During my BFA I made a conscious decision to create a drawing process that followed the mark making scientific illustration technique stippling. It was partly a nostalgia for my grandpa and it also fitted what I was trying to think about. I was just introduced and very interested in Neo-minimalism and process art. Processes fully interest me…to focus intently on minuscule decisions holds the key to my understanding, or that I don’t understand; that it is far more then I could imagine.

SarahMorejohn_01We once heard Chuck Close say he did not believe in being inspired, rather in working hard everyday. What motivates you in your studio practice?

I am busy with a couple other jobs besides art: as a volunteer coordinator and a web designer. So at the end of the day it comes down to a deep need; a hand-over-the-pen-and-no-one-gets-hurt need.

I believe in inspiration and I know its important to let it branch out in different ways. Recently I have become quite interested in physics and biology. A few months ago I was invited to visit with professor at the University of Oregon who is a pioneer of zebrafish genetics. We had an informative conversation about developing bone structure in zebrafish larva and I was also able to look at some fish under a microscope. It was quite thought provoking and I could not wait to back to the studio.

Agnes Martin described art making in her writings as an adventure of the mind. I am think of my practice this way. If I thought of it as hard work I would be going about things wrong

What artists living or non-living influence your work?

Agnes Martin, Louise Despont, Terry Winters, Paul Klee, Giorgio Morandi, Nasreen Mohamedi, Sheila Makhijani, Daniel Zeller, Frances Richardson, Laura Vandenburgh, Ryan Sarah Murphy, and Victoria Haven.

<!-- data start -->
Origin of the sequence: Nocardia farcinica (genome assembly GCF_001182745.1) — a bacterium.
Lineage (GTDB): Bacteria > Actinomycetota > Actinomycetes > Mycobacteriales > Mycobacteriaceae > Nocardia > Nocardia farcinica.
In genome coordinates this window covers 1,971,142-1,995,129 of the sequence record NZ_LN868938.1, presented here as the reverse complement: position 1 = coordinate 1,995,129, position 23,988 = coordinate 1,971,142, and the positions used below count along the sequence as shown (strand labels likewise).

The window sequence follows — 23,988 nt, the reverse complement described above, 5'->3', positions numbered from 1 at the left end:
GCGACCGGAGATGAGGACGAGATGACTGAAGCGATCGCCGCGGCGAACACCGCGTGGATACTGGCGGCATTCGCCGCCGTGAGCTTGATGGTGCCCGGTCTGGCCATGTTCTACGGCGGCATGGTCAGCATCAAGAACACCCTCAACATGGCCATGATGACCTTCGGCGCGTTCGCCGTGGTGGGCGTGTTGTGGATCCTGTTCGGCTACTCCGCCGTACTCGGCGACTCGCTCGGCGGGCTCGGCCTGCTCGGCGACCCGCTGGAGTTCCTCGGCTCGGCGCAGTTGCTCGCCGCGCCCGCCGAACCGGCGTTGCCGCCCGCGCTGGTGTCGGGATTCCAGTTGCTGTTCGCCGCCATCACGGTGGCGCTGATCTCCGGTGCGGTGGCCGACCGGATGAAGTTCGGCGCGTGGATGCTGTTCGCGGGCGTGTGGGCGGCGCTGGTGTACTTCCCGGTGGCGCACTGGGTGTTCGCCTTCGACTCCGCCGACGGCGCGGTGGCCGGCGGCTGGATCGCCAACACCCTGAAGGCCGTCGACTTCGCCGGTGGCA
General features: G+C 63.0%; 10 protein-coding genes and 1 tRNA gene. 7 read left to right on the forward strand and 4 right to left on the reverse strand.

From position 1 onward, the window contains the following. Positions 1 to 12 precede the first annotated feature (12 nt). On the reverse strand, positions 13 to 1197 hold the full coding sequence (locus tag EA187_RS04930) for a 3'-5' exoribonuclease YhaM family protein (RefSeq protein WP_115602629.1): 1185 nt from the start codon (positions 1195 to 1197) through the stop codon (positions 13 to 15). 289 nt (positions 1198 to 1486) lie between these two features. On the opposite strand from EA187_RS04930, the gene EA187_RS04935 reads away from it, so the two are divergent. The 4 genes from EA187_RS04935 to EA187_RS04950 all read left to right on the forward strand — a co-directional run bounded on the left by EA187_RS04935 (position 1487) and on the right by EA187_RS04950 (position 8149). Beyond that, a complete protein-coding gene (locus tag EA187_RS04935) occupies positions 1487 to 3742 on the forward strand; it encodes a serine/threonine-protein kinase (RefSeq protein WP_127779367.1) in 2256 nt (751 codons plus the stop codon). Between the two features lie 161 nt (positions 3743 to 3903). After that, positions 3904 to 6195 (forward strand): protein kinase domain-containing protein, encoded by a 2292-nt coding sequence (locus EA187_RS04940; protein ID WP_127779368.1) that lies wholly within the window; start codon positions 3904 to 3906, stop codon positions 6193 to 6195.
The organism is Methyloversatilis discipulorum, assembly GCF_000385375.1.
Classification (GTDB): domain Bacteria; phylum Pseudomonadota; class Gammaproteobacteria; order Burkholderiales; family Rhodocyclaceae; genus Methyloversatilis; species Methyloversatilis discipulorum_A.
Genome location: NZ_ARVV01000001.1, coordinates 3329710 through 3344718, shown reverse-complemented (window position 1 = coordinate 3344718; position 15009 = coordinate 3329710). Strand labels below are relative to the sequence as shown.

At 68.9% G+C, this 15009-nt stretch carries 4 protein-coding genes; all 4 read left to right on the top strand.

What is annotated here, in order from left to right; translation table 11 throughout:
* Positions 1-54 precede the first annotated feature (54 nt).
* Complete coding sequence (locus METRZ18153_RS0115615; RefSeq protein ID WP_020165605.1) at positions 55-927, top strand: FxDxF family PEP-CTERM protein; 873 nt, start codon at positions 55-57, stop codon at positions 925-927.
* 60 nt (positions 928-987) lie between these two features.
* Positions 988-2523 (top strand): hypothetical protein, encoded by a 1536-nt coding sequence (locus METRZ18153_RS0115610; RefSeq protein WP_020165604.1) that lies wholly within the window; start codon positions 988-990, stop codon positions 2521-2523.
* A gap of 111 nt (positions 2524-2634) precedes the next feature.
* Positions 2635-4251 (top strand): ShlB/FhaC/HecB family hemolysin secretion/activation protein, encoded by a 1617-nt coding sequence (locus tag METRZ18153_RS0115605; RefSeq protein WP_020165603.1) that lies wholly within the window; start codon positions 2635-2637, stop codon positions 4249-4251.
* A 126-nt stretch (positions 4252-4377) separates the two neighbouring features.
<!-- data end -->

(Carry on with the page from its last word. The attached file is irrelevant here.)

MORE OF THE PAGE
When you are not making art what types of activities and interests do you engage in?

I am an avid bicyclist, hiker, and reader. Last year my partner and I went on a 100 mile backpacking trip on the Olympic Peninsula. It was very inspiring since we walked through so many miles of forest there were certain patterns and forms that saturated my mind. Right now I’m reading Aways Coming Home by Ursula Le Guin. It is fantastic book that proposes a archaeology towards the future which imagines a world of differing human cultures living in California.

About

OLYMPUS DIGITAL CAMERASarah is inspired by her own experiences of wandering to rectify internal and external environments. She grew up in the small town of Oakland, OR and currently lives in Eugene. She earned a BFA in painting and drawing from the University of Oregon in 2011.

The Studio

In the Studio

sarahmorejohn.com

All images copyright of the artist and used with their permission. 

 

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Darrell Roberts – Chicago, Illinois

RedFort, oil on canvas, 14x11, 2013

RedFort, oil on canvas, 14×11, 2013

Briefly describe the work you do. 

I am an abstract painter. I create small scale works dealing with lots of color and texture based on my experiences of my environments.  In my studio I have five places I work at and and a spot for sitting and observing. One place is dedicated for my oil paint. I have an old window I squirt oil paint on from my tubes. Another table is for mixed media drawing. I love creating hundred of works on paper with gouache, pastel, graphite, oil pastel, watercolor, ink, color pencils, and watercolor crayons. Mark making and layering, I love it. Color too of course. :) Two other areas are used for drawing and working on multiple media projects and one place for working with plaster cast, breaking, assembling and painting them.  

At what point in your life did you want to become an artist?

I always created stuff.  I started taking art classes when I was in high school.  I did not think of art as a career until after I finished my BFA.  I never even knew what a gallery was when I started out. I went on the graduate school for my MFA, it taught me what I was not interested in and what I did not want to be a part of in the art communities. From then on I have stayed true to myself, listening to my inner voice and subconscious while working in the solitude of my studio.